Yes, the original Barbie is a stereotype — but children also create their own ‘Barbie worlds’


With the blockbuster success of the Barbie movie and the related expansion of Barbie branding and merchandising, educators and parents may find themselves wondering about Barbie’s original purpose: as a child’s toy.

Barbie has become an icon since her introduction in 1959. On the positive side, dolls like Barbie can serve as a canvas for imaginative storytelling and role-playing.

Children often create elaborate scenarios, dialogues and relationships among their dolls, and they refer to the thoughts, emotions and desires of themselves and others while playing, supporting language and emotional development. Dolls often act as catalysts for children to explore different roles (or careers) and social scenarios, potentially encouraging aspirations and broadening horizons.

Additionally, Barbie play can promote fine motor skills as children dress and accessorize the dolls. Dolls can also facilitate social interaction when shared with peers or caregivers.

However, there is a potential downside. Barbie dolls come with predefined appearances and characteristics, which can limit the range of narratives a child may explore. There is also marketing of an entire “Barbie world” of branded objects, which many parents may choose not to invest in for financial or environmental reasons.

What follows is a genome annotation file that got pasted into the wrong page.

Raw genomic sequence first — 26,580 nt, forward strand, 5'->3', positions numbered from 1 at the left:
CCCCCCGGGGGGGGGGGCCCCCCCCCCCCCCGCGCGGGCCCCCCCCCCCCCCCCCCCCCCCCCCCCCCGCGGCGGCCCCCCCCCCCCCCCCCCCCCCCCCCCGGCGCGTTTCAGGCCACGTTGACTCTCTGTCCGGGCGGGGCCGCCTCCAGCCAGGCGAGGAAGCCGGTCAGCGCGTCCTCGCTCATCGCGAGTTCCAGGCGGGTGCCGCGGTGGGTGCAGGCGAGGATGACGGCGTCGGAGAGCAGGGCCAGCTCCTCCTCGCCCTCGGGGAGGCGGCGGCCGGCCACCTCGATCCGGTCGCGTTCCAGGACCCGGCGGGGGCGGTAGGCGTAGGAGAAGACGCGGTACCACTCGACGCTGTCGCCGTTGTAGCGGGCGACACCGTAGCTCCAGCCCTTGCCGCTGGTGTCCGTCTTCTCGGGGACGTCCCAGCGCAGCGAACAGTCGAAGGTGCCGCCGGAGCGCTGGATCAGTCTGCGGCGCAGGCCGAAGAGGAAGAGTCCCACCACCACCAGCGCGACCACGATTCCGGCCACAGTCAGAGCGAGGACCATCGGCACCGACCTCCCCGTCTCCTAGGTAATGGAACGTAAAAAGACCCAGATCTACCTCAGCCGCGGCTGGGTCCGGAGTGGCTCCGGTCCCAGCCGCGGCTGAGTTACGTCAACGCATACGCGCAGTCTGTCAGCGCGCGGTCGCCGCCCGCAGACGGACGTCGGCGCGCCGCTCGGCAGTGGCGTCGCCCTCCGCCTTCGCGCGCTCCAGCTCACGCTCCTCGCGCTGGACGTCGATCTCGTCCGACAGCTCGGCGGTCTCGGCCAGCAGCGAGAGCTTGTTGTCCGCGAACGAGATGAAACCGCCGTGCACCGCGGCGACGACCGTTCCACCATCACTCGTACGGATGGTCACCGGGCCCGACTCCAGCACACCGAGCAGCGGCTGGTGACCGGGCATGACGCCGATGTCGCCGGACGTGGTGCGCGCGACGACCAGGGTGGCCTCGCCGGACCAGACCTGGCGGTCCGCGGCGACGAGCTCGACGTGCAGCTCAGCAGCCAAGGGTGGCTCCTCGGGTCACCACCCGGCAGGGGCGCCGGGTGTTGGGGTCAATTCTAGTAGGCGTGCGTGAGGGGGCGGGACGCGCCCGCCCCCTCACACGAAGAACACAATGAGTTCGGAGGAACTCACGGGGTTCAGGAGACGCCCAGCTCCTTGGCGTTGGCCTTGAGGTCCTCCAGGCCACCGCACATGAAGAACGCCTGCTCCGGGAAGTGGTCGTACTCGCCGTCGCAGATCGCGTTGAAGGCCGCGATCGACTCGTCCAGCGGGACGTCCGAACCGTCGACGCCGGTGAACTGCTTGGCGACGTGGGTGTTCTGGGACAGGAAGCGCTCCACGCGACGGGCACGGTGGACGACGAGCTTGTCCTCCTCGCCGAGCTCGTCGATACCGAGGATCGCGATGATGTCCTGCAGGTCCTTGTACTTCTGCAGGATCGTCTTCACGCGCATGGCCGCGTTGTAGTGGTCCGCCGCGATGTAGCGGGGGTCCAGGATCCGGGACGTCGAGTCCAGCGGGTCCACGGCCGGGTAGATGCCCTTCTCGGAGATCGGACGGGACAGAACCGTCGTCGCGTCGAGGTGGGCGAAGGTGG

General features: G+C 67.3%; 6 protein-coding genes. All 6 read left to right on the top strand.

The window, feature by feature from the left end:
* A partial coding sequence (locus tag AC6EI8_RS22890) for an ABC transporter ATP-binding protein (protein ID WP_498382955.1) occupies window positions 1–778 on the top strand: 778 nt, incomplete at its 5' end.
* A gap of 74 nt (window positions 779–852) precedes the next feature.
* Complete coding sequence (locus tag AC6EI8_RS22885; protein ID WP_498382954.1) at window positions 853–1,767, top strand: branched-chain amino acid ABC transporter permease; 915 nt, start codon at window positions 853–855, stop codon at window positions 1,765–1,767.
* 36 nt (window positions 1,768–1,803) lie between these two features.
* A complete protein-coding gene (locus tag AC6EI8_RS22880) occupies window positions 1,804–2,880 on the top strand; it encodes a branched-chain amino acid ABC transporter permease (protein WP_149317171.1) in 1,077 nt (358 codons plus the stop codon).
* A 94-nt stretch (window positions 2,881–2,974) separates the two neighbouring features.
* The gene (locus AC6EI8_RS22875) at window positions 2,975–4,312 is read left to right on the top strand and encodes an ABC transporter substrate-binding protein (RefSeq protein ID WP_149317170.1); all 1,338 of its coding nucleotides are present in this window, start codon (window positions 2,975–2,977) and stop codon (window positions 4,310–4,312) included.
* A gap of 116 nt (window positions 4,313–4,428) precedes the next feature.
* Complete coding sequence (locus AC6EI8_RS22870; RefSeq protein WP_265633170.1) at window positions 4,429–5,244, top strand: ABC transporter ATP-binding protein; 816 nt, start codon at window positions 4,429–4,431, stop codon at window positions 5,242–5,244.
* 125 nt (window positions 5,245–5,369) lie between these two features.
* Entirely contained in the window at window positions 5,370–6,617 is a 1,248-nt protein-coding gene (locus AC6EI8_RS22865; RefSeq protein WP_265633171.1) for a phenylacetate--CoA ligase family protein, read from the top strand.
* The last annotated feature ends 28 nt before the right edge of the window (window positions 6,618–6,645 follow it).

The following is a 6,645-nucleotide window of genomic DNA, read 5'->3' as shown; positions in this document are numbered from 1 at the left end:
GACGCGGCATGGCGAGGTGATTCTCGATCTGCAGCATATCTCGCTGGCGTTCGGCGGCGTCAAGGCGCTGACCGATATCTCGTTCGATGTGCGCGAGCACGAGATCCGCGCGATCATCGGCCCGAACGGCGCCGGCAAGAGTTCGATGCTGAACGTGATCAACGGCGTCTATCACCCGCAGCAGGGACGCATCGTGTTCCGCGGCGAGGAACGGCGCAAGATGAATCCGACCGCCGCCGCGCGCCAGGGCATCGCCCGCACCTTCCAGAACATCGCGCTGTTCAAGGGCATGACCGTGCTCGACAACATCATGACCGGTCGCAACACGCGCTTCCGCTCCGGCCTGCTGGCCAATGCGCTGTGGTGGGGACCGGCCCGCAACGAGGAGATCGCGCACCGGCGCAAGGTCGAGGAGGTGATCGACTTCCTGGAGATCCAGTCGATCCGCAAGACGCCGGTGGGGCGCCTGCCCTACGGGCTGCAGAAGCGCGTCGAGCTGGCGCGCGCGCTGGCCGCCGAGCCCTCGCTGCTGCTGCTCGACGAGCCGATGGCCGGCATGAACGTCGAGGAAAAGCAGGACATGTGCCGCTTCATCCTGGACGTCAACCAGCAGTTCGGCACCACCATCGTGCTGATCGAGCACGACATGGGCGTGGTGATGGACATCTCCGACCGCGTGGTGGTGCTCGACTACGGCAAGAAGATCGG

In the face of consumer pressures, while also being mindful of educational aspects of play, parents or caregivers can consider integrating open-ended everyday objects and versatile toys into children’s play with Barbie or other commercially successful toys.

This is a rewarding approach that promotes growth, creative thinking, adaptability and a sense of wonder.

Addressing stereotypes

While Mattel, the maker of Barbie, today features Barbies featuring multiple skin tones, hairstyles and body types, the original Barbie may reinforce certain stereotypes, particularly related to whiteness and gender roles. And while the Barbie brand has evolved, many unfortunate decisions were made historically.

For example, in 2014 Mattel apologized after readers complained about a book where Barbie as a computer engineer waited for males to save the day from computer difficulties.

Mattel’s release of Teen Talk Barbie in 1992 sparked controversy due to a particular phrase: “Math class is tough!” The phrase perpetuates the stereotype that struggling with math is expected or even normal.

The doll inadvertently contributed to a culture that discourages girls from pursuing mathematics and other STEM fields, reinforced gender biases and perpetuated misconceptions that can have far-reaching consequences on children’s educational choices and career aspirations.

When children play with dolls and toys, they are not just having fun, but also absorbing messages and attitudes from their playthings.

Beyond Barbie dolls, a whole range of Barbie merchandise exists. Barbie-themed items at Bloomingdale’s, in New York, on July 20, 2023. (AP Photo/Richard Drew)

Influence on gendered outcomes